Gamble On A Prerun Tahoe Beats The House
Everyone knows that a weekend in Vegas can lead to unexpected diseases, confessions, and discoveries. Although a few of our trips have been sealed in the "What happens in Vegas, stays in Vegas" file, we were pleased to be able to count our trip to the Truckin' Nationals earlier this year as nothing short of productive. We ran into young Justin Eccles, the man behind this beautiful piece of equipment, on Freemont Street and remember being highly impressed. The dice made a distinct impression.
Justin maintains a day job as a mechanic, but unleashes a little aggression on the professional jet-skiing circuit once the workweek ends. As this sort of pastime dictates, one cannot show up at a competitive water-sport event towing skis with just any old rig. Impressions count, and Justin found that a prerunner-style Tahoe wasn't something most people had ventured into.
In 2002, at the tender age of 19, Justin purchased this '95 Tahoe for $10,500. With no time to waste, the truck's suspension went under the knife. Using CST's suspension system, Justin added a 7-inch lift and extended the track width by 3 inches on each side. CST springs and spindles were attached to the frontend, and the setup was rounded out with a set of Fabtech shocks and a skidplate from Twisted Tin. Justin put the rearend on the right plane by way of Camburg prerunner shackles bolted to Deaver prerunner springs and Rancho shocks, which help keep the rear axle in line. Once the wrenching was finished, the suspension components were powdercoated to match the exterior. With this amount of lift, 15x8-inch Weld wheels fit in Nitto 35x12.5-inch tires carry the Tahoe without any complaint.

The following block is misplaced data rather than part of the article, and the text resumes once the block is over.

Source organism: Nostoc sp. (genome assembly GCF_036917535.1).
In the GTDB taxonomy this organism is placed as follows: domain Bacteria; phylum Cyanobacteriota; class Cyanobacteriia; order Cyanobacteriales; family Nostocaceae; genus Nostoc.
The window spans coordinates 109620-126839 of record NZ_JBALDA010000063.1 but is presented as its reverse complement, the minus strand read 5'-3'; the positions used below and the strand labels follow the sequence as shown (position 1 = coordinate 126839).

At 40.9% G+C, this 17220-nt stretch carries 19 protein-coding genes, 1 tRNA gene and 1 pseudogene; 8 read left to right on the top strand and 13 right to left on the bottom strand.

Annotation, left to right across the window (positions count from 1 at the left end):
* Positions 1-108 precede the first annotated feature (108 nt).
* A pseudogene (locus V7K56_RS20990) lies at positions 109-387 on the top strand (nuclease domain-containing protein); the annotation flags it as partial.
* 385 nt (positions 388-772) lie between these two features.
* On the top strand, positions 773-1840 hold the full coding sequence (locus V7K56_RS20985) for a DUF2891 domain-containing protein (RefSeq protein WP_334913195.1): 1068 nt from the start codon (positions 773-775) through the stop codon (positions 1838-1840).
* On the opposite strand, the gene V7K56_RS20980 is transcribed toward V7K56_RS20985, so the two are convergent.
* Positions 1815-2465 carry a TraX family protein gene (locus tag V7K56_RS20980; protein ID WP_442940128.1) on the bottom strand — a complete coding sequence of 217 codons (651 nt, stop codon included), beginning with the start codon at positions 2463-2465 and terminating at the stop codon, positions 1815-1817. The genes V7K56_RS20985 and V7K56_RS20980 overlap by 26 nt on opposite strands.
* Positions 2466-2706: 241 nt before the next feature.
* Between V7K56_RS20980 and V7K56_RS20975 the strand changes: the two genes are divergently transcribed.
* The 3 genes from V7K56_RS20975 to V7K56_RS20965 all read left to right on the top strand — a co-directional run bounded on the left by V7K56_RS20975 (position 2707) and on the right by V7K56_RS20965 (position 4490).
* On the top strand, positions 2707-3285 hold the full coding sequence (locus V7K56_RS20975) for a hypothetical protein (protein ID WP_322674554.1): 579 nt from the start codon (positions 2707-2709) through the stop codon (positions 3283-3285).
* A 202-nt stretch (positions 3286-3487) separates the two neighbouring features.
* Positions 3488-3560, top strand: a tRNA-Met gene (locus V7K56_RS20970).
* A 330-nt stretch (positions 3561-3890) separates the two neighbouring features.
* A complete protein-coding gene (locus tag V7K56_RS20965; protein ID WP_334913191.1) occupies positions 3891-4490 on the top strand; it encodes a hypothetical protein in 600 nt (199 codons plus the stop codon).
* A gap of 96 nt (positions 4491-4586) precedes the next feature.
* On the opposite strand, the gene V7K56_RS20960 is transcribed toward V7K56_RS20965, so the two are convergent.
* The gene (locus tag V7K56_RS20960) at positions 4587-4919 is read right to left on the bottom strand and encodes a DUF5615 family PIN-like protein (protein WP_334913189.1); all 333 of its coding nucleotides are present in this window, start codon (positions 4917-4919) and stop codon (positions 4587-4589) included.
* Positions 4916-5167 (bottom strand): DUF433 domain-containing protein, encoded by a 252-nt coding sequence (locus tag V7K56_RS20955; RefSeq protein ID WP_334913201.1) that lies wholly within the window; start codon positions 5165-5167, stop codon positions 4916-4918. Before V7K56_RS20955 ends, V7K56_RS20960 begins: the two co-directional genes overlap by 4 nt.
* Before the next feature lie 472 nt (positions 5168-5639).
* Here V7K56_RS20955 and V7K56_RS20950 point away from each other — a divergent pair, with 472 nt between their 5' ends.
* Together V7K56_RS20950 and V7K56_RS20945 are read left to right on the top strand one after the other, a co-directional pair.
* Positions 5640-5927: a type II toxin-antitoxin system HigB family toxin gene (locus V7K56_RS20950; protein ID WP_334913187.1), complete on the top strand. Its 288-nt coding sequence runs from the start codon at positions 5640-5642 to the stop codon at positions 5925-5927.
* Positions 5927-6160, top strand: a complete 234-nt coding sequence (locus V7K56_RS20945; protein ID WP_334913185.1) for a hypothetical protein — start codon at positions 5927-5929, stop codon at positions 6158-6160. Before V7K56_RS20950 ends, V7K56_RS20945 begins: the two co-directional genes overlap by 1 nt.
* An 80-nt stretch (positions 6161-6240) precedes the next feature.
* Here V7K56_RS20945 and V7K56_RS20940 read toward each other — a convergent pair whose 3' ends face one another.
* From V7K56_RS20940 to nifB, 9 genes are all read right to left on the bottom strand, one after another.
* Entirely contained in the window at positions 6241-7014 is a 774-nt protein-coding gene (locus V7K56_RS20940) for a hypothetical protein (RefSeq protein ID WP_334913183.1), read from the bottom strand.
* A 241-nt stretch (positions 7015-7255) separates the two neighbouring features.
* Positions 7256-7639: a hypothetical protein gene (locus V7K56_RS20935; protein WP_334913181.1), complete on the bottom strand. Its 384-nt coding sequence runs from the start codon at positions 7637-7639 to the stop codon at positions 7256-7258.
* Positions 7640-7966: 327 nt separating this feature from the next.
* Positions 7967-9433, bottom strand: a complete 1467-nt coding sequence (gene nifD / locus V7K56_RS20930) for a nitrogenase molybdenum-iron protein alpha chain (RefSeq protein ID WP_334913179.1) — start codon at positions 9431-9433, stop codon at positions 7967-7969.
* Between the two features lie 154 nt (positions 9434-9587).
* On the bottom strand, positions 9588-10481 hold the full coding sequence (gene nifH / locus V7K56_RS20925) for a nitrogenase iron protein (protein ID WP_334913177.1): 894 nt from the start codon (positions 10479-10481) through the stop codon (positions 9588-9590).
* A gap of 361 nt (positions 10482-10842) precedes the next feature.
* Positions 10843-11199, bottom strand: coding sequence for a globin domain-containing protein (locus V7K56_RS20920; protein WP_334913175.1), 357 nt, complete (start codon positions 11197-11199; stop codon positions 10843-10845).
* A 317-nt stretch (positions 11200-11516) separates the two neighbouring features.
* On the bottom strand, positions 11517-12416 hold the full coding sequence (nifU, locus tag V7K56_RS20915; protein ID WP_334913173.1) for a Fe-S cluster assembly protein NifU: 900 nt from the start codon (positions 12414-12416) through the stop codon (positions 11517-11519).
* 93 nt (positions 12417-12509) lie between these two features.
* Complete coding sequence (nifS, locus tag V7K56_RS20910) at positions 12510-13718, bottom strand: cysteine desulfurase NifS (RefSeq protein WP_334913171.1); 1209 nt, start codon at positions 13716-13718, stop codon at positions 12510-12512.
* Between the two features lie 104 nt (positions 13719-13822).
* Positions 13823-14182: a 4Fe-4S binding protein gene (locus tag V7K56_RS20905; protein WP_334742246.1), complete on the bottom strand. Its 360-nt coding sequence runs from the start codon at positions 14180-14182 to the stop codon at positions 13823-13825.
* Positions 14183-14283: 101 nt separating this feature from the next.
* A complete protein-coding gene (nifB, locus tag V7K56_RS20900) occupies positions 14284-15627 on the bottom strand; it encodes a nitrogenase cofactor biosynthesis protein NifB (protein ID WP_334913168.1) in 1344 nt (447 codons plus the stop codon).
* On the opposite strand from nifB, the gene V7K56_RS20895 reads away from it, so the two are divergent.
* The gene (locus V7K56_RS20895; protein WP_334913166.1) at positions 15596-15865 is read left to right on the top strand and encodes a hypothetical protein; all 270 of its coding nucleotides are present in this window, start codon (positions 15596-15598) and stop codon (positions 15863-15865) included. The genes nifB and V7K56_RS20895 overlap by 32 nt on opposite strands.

At this height, Justin took the underhood power up a notch. The stock eight-cylinder 350 received a JET chip, chrome headers, and a throttle-body spacer, while the limited-slip differential was stuffed with 4:10 gears. Drive Line Services then lengthened the driveshaft to handle the suspension travel on rough terrain.
A truck is just another truck until it receives those distinctive markings: front prerunner fenders. Justin's body modifications continued to the rear with a roll pan and Twisted Tin's custom tube bumper. As the Tahoe came together, the stock hood was replaced with a cowl-induction counterpart. With the final bodywork done, the Tahoe rolled into the paint booth and emerged with a fresh coat of Indigo Blue.
Water destinations require long road trips from Justin's Cypress, California, home, so the interior of the Tahoe was given special consideration. After the dash was smoothed and painted, the stock seats and headliner were taken to Stitchcraft Custom Interiors in Huntington Beach, California, and covered in pewter-tweed and dice-patterned material. For the tunes, a Pioneer 8400 head unit commands two Earthquake amps, mids, and highs and Orion HCCA 6-1/2-inch components in the doors. Justin custom-built a subwoofer box for the rear, which houses a 4-1/2-inch Crystal unit.
With the dice, sweet suspension setup, and enough style to put a Vegas showgirl to shame, we can see why Justin invested $20,000 into his truck and has taken home plenty of trophies. Justin's proud of his Tahoe's abilities and thanks Dealer's Sport Truck, Stitchcraft, and Twisted Tin. So, did everything from that trip stay in Vegas, Justin?